For many small business owners, being able to pass their business on to the next generation of their family is part of the American dream. All of the work and all of the effort that goes into building a business out of nothing is made even sweeter when that work can become the basis for your children’s financial stability for the foreseeable future.
However, selling a business to a family member isn’t as straightforward as it sounds. In an ideal world, making this transition would be as simple as a verbal agreement, shaking hands, and moving on once the business was in the hands of the new owner. But of course, in the real world, nothing is that simple.
Understanding the implications of transferring your business to a family member can be a big part of retirement planning for business owners. You want to make the transition as easy as possible while limiting the tax impact on all parties.
Here are some of the factors you need to keep in mind as you embark on this specialized component of small business financial planning.
When it comes to financial transactions among family members, there tends to be a high degree of flexibility. While this can ease these transactions in some ways, it can also cause headaches and stress. Just like many other aspects of smart small business owner financial planning, being as clear as possible will make your life significantly easier.
One of the first things to decide when you’re selling your business to a family member is what role you’ll play in the company’s future. Some family members welcome continued contributions, often in the form of an elder statesman who can serve as an ad hoc advisor of sorts. Other times, the buyer may feel that they need to stand on their own and would prefer to take over the business outright.
Thinking about your level of involvement in the future can help you to avoid any feelings of frustration or bitterness that might erupt based on potential misunderstandings. When you clarify these roles at the beginning and include them in the terms of the sale, everyone can leave the transaction feeling satisfied.
The familial relationship can have an impact on the selling price of your business, although that impact will be determined mostly by the seller’s situation. While the current owner can determine what they feel is a fair price for the business, it helps to have a third party come in and provide their own valuation.
When you’re selling a company, it helps to think of the price as a range of multiples based on the earnings. Unlike selling to an outside purchaser, when you’re selling to a family member, the price tends to be on the lower end of that multiple range. This avoids a burden of a high debt-to-income ratio for the family member and makes the business more attractive.
Of course, the amount you charge as the seller will also depend on your needs. Ensuring that they have enough money to live on is a key part of retirement planning for business owners. You need to make sure that you’ll be comfortable after the sale.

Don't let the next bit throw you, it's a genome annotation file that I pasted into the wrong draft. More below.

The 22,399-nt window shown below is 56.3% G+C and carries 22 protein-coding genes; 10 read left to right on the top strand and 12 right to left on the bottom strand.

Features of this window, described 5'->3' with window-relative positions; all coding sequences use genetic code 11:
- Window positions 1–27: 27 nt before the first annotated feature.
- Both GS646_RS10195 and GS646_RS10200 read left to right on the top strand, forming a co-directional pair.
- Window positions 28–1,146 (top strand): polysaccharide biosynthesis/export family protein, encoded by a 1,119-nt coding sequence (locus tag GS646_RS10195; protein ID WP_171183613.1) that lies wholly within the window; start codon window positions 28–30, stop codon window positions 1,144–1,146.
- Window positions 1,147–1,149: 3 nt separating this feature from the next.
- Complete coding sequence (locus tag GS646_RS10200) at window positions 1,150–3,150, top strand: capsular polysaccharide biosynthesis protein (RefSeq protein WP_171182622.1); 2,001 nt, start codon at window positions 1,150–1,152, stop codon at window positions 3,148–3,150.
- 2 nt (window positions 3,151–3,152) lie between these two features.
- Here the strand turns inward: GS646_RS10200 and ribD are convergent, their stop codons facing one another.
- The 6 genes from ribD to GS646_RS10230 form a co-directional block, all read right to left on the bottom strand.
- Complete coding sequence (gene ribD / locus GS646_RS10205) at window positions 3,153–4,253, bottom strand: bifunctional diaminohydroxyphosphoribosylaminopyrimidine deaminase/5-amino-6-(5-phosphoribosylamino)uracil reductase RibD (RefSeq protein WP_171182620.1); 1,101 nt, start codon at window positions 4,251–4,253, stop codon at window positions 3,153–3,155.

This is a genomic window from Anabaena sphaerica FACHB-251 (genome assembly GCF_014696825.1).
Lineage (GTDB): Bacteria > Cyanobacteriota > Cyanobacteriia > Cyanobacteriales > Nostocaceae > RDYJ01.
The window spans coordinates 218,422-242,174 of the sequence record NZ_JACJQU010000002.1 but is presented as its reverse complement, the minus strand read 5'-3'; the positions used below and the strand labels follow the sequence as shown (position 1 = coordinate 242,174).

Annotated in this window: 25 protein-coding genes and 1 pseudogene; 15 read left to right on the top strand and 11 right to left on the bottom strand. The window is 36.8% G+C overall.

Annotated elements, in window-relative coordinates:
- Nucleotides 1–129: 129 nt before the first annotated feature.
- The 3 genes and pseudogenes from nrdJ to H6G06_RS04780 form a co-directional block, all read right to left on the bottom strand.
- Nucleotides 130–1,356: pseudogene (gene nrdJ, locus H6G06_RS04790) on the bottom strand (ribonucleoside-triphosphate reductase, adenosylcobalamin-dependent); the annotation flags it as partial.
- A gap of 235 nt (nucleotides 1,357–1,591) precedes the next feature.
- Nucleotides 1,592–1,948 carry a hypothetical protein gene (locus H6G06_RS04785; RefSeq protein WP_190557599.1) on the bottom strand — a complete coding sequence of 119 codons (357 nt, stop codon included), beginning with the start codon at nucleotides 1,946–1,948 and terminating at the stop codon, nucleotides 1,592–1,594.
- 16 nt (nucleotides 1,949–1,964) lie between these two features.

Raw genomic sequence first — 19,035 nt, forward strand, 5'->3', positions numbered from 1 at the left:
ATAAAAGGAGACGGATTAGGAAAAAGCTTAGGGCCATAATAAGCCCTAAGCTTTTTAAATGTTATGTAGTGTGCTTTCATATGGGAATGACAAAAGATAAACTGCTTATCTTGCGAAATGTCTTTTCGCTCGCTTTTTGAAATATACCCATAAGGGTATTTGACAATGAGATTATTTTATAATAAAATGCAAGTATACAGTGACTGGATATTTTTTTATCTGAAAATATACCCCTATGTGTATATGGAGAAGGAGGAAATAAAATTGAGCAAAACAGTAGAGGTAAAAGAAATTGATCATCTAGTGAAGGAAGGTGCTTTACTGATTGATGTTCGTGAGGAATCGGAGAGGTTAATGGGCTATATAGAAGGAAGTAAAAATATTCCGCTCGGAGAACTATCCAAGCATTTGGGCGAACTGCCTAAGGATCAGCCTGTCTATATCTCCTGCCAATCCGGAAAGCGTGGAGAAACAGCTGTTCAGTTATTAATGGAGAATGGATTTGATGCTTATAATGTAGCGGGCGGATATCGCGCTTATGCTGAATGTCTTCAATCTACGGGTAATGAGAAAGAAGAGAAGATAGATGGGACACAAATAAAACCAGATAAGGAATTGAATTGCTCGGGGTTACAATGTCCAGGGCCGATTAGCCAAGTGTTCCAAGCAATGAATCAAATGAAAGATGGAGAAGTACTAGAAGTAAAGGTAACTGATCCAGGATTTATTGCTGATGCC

One of the most common mistakes in small business financial planning that involves family business decisions is to rely on verbal agreements. While you certainly want to trust your family, having an agreement set down in writing can be beneficial to everyone.
Getting everything in writing protects all parties involved, whether a dispute ever arises or not. The general theme throughout the process of selling a business to a family member is clarity, and that sometimes means setting aside the inherent trust that you would otherwise have with a family member. Buyers and sellers who forgo written contracts may regret it down the line; those with signed documents rarely do.
Price isn’t the only financial issue that’s affected when you’re selling to a family member. It’s not uncommon for payment terms to be slippery, with initial payments coming after long delays. Perhaps there will be a payment schedule with extremely generous terms. While this is fine, it’s important to be crystal clear about expectations for payment.
Let’s say that there’s a small business owner financial planning in New Jersey. He might decide to sell his business to his children, with payments being made over the course of five years and the money coming out of the cash flow for the business. Based on the applicable federal rate, he could loan his children the purchase money at an IRS applicable federal rate (AFR), which would be a very favorable rate.
However, in this case, he would also need to keep in mind retirement planning for business owners in South Jersey, which might also help to shape the payment schedule to ensure that he had the money on hand that he needed for his retirement.
For some small business owners, the idea of selling their company to a family member is repellent—they’d rather gift it. This is an option, of course—but it comes with some significant tax implications.
Although gift assets aren’t taxable until they exceed the gift tax limit, gifting rather than selling can still cause some small business financial planning headaches, mostly due to the cost base.
When a business is sold, that sales price becomes the cost base for the company. This number is the mark at which you start to owe taxes once you sell the business. When you gift a company, however, the tax base transfers, even if you’ve built the company significantly. This means that the new owners will owe far more in taxes if they decide to sell the business later on.
While selling a business to a family member might be more complicated than it originally appears, it’s still an excellent option for many families. You should be willing to engage the help of outside experts to facilitate the transitions. That way, you’ll avoid these pitfalls that could sour what should be a satisfying transition.